the spinocerebellar tract as opposed to the cerebellar lesion and its Iocomotor tract
usually DOES NOT HAVE any symptoms of NYSTAGMUS and DYSARTHRIA.

In case of the lesion of vermis of the cerebellar, we may observe only balance disorder
and gait, dysathria and nystagmus without ataxia of the extremities .

Analysis of Iocalization of the lesion of the nervous system in cerebellar, vestibular and
frontal ataxia discussed in this theme are somehow connected in chapter 1- sensory
disorders, chap 6- vestibular
disorder and chap 10 lesion in the root of cerebral.
causes of cerebellar ataxia. Acute development of ataxia could be due to abnormal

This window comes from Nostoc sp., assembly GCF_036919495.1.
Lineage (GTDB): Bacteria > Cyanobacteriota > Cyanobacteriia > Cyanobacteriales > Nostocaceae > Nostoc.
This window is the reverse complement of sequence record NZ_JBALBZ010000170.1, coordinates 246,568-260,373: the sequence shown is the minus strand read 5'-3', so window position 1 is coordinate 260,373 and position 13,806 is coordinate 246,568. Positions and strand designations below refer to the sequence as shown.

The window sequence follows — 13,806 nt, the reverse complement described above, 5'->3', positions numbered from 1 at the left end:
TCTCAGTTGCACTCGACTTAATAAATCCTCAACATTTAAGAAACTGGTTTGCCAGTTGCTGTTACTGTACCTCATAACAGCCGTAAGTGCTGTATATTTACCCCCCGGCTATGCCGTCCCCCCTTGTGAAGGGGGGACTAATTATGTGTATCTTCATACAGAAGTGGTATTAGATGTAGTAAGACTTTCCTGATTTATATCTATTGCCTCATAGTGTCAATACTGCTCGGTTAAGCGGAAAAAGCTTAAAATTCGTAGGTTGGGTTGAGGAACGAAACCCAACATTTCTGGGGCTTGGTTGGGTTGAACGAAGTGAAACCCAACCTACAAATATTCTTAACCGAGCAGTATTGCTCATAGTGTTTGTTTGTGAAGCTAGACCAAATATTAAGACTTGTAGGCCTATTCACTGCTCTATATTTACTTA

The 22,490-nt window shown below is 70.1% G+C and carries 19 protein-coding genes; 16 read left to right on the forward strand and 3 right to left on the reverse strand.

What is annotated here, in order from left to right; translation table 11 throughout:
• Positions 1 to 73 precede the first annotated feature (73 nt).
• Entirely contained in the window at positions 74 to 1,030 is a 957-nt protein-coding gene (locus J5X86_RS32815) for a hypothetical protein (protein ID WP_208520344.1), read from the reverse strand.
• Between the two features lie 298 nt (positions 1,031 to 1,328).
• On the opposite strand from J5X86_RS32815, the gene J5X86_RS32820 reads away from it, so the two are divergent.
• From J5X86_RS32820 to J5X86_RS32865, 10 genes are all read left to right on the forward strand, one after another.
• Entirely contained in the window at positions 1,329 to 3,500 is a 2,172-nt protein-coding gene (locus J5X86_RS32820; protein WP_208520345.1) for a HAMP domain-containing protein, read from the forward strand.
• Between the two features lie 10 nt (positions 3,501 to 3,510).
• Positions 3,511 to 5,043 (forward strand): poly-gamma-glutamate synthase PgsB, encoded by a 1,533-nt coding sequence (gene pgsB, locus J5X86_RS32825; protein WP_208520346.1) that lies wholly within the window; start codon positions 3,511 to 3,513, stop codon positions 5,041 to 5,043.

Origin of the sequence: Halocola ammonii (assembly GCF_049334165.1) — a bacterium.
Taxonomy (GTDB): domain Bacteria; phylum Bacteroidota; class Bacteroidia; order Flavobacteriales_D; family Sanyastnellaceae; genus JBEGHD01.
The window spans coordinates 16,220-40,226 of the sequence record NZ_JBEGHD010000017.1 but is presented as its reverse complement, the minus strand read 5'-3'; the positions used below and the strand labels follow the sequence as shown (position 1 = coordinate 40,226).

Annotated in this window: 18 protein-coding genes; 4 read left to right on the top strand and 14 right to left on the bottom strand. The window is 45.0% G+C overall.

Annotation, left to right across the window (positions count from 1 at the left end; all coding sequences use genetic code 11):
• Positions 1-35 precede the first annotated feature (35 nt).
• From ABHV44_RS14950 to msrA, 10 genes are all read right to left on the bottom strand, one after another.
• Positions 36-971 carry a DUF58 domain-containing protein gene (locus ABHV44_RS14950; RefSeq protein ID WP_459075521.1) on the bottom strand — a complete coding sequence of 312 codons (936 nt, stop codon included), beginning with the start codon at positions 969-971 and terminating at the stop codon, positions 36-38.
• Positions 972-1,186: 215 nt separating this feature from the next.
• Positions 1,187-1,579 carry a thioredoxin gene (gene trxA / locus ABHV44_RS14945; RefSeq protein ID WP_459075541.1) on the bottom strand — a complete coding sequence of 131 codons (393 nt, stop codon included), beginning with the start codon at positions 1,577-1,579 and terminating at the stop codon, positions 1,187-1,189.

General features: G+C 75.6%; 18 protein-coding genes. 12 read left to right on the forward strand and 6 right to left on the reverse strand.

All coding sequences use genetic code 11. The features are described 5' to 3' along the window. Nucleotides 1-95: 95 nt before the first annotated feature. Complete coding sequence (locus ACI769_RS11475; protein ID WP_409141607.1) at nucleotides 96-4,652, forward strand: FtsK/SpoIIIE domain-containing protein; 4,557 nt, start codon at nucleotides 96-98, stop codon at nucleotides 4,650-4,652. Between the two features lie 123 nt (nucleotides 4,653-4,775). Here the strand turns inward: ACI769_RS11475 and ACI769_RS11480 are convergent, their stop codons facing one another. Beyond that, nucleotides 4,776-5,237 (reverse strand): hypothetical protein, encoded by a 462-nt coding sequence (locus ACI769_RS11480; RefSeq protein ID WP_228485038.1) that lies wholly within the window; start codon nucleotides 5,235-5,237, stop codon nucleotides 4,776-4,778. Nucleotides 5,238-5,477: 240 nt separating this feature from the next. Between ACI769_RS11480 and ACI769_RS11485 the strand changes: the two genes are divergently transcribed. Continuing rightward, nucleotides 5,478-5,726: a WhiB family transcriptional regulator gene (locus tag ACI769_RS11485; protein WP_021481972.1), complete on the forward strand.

circulation in the . cerebellar or the brain stem (hemorrhagic or infarct), alcohol
intoxication, barbiturates or antiepileptic substances (carbamezaplne, phenytoin etc),
encephalitis with cerebellar lesion.

Fast-developing ataxia is usually due to diffused sclerosis, tumor of the brain,


chronic alcohol intoxication. Slow-progressing ataxia was observed in hereditary and
idiopathic degenerative disease with cerebellar lesion, and also in diffused sclerosis
and polyneuropathy. In case of suspicion on hereditary character ataxia, a genetic
investigation should be done.

Treatment of ataxia:
Treat the underlying disease. If it is hereditary or idiopathic - there area effective
treatments available. The medical gymnastics and social adaptation of the patient
have great value in improving the ataxia.

Ataxia

Method of Normal gait, pandemic and phalangial Romberg test Babinsky test